Aún no tengo mi DVD de la nueva película del Acton Institute —pero creo que vale la pena compartir esa cinta antes de su lanzamiento en América Latina.
Se llama The Call of the Entrepreneur y se puede ver un fragmento aquí. Su publicidad indica:
A merchant banker. A failing dairy farmer. A refugee from Communist China. One risked his savings. One risked his farm. One risked his life.
Why do their stories matter? Because how we view entrepreneurs—as greedy or altruistic, as virtuous or vicious—shapes the destinies of individuals and nations.
Arnold Kling comentó de ella
The Acton Institute has produced the most subversive movie I have ever seen. The Call of the Entrepreneur… The movie’s message is that entrepreneurs are creators of wealth, Wall Street financiers are enablers of economic progress, and the villains of the world are people like the Communist leaders in China and American religious leaders who rail against capitalism. It features three passionate champions of freedom:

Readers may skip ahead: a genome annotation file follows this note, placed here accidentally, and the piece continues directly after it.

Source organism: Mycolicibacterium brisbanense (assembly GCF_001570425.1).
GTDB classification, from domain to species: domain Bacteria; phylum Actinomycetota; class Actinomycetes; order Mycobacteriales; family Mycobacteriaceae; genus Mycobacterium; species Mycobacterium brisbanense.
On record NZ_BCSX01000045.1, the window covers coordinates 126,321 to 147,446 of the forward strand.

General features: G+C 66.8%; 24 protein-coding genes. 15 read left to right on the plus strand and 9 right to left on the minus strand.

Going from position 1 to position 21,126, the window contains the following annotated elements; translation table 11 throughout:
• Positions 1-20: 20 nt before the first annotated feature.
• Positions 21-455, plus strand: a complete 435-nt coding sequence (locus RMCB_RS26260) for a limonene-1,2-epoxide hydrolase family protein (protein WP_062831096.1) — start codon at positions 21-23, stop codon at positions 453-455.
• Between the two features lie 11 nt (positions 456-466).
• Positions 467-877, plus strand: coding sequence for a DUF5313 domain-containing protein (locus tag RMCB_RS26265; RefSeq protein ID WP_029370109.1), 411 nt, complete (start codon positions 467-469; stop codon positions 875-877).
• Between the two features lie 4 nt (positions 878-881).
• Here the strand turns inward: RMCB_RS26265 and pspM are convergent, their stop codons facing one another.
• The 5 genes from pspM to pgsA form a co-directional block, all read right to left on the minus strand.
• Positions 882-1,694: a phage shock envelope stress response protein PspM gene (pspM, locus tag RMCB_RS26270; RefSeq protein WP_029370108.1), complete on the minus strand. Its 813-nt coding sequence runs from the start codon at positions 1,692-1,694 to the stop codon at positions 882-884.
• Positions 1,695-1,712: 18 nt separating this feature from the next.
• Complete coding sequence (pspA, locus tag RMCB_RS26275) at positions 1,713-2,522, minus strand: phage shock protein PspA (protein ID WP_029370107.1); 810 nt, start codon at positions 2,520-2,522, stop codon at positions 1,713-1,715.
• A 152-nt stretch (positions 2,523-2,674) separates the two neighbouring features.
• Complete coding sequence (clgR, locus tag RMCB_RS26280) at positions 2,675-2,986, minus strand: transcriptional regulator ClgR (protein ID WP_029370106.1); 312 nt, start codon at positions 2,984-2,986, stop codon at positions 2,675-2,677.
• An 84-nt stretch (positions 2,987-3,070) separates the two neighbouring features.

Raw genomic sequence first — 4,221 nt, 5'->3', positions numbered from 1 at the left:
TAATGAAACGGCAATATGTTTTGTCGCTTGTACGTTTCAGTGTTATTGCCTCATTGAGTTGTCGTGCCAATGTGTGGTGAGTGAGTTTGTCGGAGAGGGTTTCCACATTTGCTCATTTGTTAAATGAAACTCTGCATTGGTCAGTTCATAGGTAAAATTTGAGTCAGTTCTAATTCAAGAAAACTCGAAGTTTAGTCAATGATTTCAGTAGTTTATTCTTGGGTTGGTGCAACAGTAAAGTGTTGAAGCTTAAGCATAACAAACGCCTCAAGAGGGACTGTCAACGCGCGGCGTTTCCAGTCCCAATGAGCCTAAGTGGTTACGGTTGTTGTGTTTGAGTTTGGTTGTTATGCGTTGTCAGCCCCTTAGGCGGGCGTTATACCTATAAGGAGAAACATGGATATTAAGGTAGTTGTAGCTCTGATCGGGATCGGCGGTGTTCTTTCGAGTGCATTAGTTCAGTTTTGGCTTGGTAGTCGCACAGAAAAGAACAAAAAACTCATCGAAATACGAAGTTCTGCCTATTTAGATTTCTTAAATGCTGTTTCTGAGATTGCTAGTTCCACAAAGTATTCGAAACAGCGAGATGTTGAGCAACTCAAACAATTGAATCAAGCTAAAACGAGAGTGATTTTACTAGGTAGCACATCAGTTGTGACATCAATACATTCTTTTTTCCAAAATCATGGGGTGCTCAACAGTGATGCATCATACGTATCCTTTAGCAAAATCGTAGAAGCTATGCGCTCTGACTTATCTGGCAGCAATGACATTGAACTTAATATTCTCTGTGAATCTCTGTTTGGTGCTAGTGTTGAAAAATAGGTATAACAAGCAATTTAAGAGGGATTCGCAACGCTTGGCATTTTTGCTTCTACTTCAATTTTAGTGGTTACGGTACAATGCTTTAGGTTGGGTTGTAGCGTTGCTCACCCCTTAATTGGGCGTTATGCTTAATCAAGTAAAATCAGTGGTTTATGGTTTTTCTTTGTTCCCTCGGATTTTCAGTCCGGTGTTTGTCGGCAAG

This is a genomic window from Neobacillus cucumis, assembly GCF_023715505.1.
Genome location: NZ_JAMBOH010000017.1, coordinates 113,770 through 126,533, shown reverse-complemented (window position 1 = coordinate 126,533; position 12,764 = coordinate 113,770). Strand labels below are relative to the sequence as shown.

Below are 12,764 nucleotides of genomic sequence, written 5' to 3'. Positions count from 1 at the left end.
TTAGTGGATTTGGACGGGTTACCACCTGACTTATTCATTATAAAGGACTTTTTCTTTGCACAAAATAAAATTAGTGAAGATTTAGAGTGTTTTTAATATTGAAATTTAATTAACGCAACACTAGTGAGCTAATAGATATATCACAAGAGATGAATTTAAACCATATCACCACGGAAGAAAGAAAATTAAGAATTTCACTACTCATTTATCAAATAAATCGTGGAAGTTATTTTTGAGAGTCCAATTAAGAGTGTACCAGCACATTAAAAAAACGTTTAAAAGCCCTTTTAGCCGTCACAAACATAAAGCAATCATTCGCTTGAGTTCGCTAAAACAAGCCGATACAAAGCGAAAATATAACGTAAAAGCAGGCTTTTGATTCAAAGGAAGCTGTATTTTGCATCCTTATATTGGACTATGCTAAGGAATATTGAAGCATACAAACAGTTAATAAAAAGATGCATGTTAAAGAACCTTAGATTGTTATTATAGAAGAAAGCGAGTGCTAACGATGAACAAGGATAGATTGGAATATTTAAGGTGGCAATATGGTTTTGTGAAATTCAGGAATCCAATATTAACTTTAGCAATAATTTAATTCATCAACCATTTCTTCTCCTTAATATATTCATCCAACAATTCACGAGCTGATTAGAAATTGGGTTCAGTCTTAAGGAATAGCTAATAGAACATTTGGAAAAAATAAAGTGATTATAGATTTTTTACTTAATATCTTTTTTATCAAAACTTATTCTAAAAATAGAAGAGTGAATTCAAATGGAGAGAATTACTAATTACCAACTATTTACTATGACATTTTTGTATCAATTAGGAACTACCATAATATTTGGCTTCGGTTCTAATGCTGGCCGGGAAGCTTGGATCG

–an American dairy farmer who literally created a successful small business out of cow manure…
–a merchant banker, Frank Hanna III, who explains how financial institutions spread risk, lower the cost of borrowing, and enable businesses to expand. He explicitly contradicts the zero-sum…
–a Hong Kong entrepreneur, who tells the story of his escape from Communist China, including emotional accounts of his reactions to reading Friedrich Hayek’s The Road to Serfdom and to seeing the Tiananmen square massacre…
I would like to see it translated into Arabic and shown in the Middle East. But it has very little chance of being shown in public high schools in America. It is far too explicit. “Call of the Entrepreneur” features the Reverend Robert A. Sirico, including a full-frontal shot of his clerical collar. As producer Jay W. Richards points out, the movie uses “the G word.”
I would argue that “Call of the Entrepreneur” and “An Inconvenient Truth” are both religious films. However, unlike Al Gore’s movie about global warming, “Call of the Entrepreneur” steers clear of sensationalism, dogma, and misleading half-truths. It is ironic that public teachers and parents are happy to see “An Inconvenient Truth” in the classroom, but “Call of the Entrepreneur” would probably be greeted with protests if it were shown.
Creo que vale la pena saber de esto e intentar conseguirla —presupongo que en algún momento se tenga una versión subtitulada.
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